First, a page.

'Martha & Snoop' Creator Talks Bringing the Duo Together for VH1's Celebrity Cooking Show
The queen of home furnishing and celebrity chef Martha Stewart as well as rap veteran Snoop Dogg are preparing a night of laughs and highs for their forthcoming VH1 show Martha & Snoop's Potluck Dinner Party.
The cooking show will feature Stewart and the Doggfather whipping up dishes in the kitchen alongside with celebrity guests every week. After joining the businesswoman in appearances on her talk show and roasting Justin Bieber together on Comedy Central last year, the real-life friends learned from each other while taping the show.
"He really approached every single day with 'What am I gonna learn how to make today?' and 'What am I gonna show Martha what I can do?' He proved himself to be very adept in the kitchen, by the way," Stewart told Billboard. Adds Snoop, "I learned the preparation from Martha, and that’s key. A lot of time you can go into a meal and not prepare it the right way and it comes out wrong. I feel like preparation takes the meal to a whole 'nother level."
In advance of the show's premiere Monday night (Nov. 7 at 10 p.m. ET on VH1), Billboard spoke to the show's creator, 495 Productions founder and president SallyAnn Salsano, about how the duo came together, what sets Martha & Snoop apart from her previous on-air stints (Jersey Shore and True Life, to name a few) and how she became one of Hollywood's go-to producers.
How did you come up with the concept for the show?
I'm a huge fan of cooking shows. I probably watch more of the Food Network and probably eat more than a normal human being should, so that combination is kind of natural. There's so much on with Master Chef and I'm a huge lover of Top Chef. I was like, what would be my version that's a little bit crazy? I sat down with [VH1 and Logo president] Chris McCarthy. Literally, it was the first day I met him and he's like, "If you could do anything, what would you do?" I was like, I want to do a celebrity cooking show. He's like, "I'll take it."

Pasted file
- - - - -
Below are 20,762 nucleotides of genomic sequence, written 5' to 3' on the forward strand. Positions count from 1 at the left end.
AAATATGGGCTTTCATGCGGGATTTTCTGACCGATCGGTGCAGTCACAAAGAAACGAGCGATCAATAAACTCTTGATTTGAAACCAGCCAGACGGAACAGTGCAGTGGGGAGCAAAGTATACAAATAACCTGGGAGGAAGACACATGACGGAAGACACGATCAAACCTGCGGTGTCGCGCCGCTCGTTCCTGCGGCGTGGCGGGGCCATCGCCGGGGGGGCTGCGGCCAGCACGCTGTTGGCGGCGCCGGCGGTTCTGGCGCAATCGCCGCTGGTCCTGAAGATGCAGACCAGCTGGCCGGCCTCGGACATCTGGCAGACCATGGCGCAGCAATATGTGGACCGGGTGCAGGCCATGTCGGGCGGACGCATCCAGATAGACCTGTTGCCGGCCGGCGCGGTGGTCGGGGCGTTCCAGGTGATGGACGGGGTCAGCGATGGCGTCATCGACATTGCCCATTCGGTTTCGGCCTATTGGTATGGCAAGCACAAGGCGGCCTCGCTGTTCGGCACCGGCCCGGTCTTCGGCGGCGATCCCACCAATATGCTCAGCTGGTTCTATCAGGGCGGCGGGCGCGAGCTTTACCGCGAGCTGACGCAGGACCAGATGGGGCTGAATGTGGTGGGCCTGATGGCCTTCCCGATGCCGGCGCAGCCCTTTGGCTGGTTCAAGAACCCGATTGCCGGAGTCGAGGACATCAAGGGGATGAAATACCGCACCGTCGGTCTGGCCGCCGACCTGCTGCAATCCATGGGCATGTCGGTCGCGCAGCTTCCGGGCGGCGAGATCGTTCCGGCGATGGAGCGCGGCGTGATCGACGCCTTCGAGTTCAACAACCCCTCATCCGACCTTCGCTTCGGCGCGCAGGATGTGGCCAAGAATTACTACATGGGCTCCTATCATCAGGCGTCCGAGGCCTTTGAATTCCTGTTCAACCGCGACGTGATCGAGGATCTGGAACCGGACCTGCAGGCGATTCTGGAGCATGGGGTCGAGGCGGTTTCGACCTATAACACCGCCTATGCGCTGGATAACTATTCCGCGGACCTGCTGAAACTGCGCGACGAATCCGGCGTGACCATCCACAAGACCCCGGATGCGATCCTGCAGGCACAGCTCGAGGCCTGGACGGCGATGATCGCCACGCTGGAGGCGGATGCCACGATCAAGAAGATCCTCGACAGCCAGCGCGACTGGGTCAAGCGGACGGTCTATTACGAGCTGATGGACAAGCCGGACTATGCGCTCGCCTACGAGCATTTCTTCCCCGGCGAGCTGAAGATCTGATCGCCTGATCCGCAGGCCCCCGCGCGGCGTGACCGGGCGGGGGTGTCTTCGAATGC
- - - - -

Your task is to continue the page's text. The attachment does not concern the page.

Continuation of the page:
It was right after the Bieber roast, and we automatically were like, "Can we get [Martha Stewart and Snoop Dogg]?" and then it was like, "Well, let's ask." It was truly the support and the love of the idea from McCarthy and his team that allowed us to get the level of talent that we did. They had the patience and the time and were willing to work together to come up with a format that those guys love.
You think about Martha and Snoop, and you have two massive brands. Side by side, they're not exactly the same. I have never worked in a situation where two hosts loved and respected each other in such a way that it was always a unified front. They would always sign off on everything together.
And if we're all more open-minded, we probably would have a lot more friends.
How does this project differ from the other shows that you've done like Jersey Shore, True Life and working on The Real?